If you follow me over on Micro.blog you may have seen this post a couple of weekends ago. I had decided to try to make a dress using instructions from one of the Pattern Magic books by Tomoko Nakamichi. As if that wasn’t daunting enough, I decided to make it out of a sentimentally special fabric, and for a special event happening the next weekend. Sewing isn’t (usually) an adrenaline sport, but it was quite a nerve-wracking experience, but one which happily worked out well in the end.
I have a very beloved godmother who also used to sew her own clothes, but hasn’t sewn for many years. When she found out that I had started sewing, she offered me her stash of fabrics. She and her late husband used to love to travel, so many of the fabrics were bought in exotic locations and are very beautiful, as well as being bound up in wonderful memories of holidays they enjoyed together. I accepted the fabric gratefully, and then thought about what I would make with it. Every time I saw my godmother she would ask me whether I had made anything with it yet, and I felt terrible about the fact that I hadn’t. She had a celebration for a special birthday coming up and — the weekend before — I was suddenly galvanised into action. If I couldn’t get up the courage to cut into this lovely fabric and make something to wear for her birthday celebration, then it was never going to happen.
Heather Lou wrote a wonderful post a few years back about sewing confidence, in which she wrote:
Worried about ruining that “special” fabric? Is it woven from unicorn eyelashes? No? Life is short. It’s just fabric.
Quite. This fabric was sentimentally important to me, but it was just languishing in my fabric stash. My godmother would much rather see me wearing something made from it (however imperfect) than for it to remain unused. After all, she gave it to me because it was languishing in her stash! The fabric I chose out of the ones she gave me was a striking large-scale border print. It was 100% polyester (which I usually don’t enjoy wearing or sewing with), but this was a great quality fabric which felt wonderful and behaved well when sewn. There was a gold stamp on the selvedge which indicated that the fabric was made in Japan, and that was when I decided I would make a dress using one of the Pattern Magic designs. I had owned several of the books for years, read them and admired the designs, but never got up the courage to make one. The fabric was very drapey and silky, and the design you see at the top of the post with the twisted detail seemed as if it would be a good match.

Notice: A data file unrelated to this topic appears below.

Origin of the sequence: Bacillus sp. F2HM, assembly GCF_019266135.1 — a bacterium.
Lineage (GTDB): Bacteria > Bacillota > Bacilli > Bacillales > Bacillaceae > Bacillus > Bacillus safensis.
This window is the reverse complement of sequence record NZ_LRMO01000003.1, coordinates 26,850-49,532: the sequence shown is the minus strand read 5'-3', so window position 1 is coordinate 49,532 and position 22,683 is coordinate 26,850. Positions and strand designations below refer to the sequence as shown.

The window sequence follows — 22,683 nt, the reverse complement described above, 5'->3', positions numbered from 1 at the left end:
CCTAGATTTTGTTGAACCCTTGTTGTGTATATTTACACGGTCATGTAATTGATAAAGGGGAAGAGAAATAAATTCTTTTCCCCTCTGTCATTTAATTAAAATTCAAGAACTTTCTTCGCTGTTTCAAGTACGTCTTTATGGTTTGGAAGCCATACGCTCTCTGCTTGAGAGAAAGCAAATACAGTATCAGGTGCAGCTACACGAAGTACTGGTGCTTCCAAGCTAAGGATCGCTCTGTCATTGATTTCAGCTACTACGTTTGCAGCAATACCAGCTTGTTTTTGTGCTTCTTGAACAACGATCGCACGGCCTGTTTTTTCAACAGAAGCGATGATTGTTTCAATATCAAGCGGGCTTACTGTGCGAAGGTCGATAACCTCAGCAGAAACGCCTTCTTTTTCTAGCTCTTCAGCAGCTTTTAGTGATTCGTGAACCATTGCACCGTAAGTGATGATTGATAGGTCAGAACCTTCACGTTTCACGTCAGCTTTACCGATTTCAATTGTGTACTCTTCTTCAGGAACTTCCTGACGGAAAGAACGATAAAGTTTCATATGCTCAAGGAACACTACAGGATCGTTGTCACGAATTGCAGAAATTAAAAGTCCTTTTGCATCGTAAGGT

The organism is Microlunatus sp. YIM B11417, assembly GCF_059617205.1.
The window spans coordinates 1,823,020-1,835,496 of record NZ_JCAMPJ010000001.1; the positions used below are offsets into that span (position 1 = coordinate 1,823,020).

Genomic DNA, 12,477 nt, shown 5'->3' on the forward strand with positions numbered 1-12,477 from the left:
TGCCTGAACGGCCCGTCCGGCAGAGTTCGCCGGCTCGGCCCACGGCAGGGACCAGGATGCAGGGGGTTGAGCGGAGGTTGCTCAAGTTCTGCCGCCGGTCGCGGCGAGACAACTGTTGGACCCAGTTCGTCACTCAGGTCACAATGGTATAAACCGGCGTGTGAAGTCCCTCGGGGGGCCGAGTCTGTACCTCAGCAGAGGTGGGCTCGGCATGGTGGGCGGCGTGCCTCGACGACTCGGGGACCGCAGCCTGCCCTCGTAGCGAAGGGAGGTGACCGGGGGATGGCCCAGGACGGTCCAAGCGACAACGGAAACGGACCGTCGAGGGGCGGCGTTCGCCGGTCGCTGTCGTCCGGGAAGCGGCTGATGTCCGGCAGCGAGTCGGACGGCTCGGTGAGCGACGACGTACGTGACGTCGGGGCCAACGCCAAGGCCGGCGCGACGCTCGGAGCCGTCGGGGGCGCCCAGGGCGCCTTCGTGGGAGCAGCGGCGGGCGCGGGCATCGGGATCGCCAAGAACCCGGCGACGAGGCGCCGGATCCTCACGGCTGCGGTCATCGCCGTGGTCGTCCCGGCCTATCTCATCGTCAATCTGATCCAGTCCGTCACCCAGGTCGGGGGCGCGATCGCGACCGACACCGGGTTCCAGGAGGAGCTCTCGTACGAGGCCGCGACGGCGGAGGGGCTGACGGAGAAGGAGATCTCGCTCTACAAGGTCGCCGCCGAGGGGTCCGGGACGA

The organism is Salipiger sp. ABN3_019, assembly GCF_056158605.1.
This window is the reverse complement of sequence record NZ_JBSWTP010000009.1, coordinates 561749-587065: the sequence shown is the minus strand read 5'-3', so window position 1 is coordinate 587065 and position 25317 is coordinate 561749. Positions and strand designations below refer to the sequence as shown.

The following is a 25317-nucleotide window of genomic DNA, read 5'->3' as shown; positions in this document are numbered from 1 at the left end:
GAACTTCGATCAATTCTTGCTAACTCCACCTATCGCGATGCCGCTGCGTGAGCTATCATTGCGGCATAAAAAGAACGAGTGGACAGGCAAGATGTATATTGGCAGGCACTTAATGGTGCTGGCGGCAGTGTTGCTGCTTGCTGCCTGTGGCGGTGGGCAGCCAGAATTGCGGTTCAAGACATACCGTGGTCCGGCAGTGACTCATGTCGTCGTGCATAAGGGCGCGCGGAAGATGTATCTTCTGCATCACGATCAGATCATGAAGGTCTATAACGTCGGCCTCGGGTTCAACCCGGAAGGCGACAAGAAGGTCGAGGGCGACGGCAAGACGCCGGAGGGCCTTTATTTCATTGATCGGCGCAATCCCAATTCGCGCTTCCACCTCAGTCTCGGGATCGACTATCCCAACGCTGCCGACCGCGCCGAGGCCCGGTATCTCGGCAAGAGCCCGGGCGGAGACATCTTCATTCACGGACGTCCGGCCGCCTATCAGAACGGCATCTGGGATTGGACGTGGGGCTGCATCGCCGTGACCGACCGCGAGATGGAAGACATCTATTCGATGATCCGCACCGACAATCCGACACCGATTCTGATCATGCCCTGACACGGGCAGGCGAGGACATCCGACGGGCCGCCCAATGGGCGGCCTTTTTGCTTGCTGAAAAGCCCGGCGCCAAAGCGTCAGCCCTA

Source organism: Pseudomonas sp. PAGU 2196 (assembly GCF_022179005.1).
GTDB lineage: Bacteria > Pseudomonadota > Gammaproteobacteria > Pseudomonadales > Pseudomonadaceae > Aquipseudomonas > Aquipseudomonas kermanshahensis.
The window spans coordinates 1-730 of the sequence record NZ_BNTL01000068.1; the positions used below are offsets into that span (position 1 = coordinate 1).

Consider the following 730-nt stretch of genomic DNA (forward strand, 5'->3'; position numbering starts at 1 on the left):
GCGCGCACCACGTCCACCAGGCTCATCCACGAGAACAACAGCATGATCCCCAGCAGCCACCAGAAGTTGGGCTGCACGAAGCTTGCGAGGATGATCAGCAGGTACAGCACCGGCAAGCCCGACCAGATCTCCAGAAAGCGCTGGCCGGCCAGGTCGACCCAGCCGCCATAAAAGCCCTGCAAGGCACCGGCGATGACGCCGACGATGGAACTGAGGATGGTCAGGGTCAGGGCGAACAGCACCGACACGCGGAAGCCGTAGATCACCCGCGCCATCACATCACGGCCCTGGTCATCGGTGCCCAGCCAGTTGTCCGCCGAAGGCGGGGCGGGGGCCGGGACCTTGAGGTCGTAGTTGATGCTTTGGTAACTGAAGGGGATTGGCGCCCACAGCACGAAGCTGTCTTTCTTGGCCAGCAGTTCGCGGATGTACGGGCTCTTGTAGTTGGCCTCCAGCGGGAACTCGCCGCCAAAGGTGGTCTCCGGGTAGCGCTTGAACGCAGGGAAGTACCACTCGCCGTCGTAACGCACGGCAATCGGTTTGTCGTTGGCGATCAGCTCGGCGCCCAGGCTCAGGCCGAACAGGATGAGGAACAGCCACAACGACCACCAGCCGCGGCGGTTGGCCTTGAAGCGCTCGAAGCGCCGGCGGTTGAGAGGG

I decided to lengthen the skirt to floor length, and cut the pieces on the cross-grain so that I could use the dark flowers in the border print at the top and bottom of each of the pieces. This required a bit of fabric tetris, but I like the result. I had already made a sloper using the Bunka pattern drafting method, so all I had to do was squint at the diagram on that page to see how to ‘slash and spread’ the sloper template to transform it into that twisted bodice. I had to close the bust darts and open out a couple of angled cuts to add to the fabric in the bodice area and form soft folds in the finished garment. The centre line of the bodice and skirt was also extended so that they would form an overlap once the pieces were sewn together. The neckline ends up as a ‘v’ neckline which overlaps like a wrap dress, but the bodice pieces from each side are sewn interlocking with each other in a way that looks complicated but isn’t too difficult to achieve.
The drafting of the pattern went OK, but I didn’t have time to make a toile or muslin, or to true up the pattern, which led to having to wing it more than I would have liked during construction. The bodice/skirt front is supposed to be cut as one piece, with a partial seam ending before the centre front which allows you to leave a hole through which you insert the other front before repeating the process. However, since I was cutting the pattern on the cross grain to place the border pattern appropriately, I didn’t have enough width of cloth to do that. Instead I decided to cut the pattern piece in two and create a new seam. This meant that I ended up with two seams close together at the waist, when I could have arranged things to eliminate one of them. In the end it looks OK, but it could have been a little neater.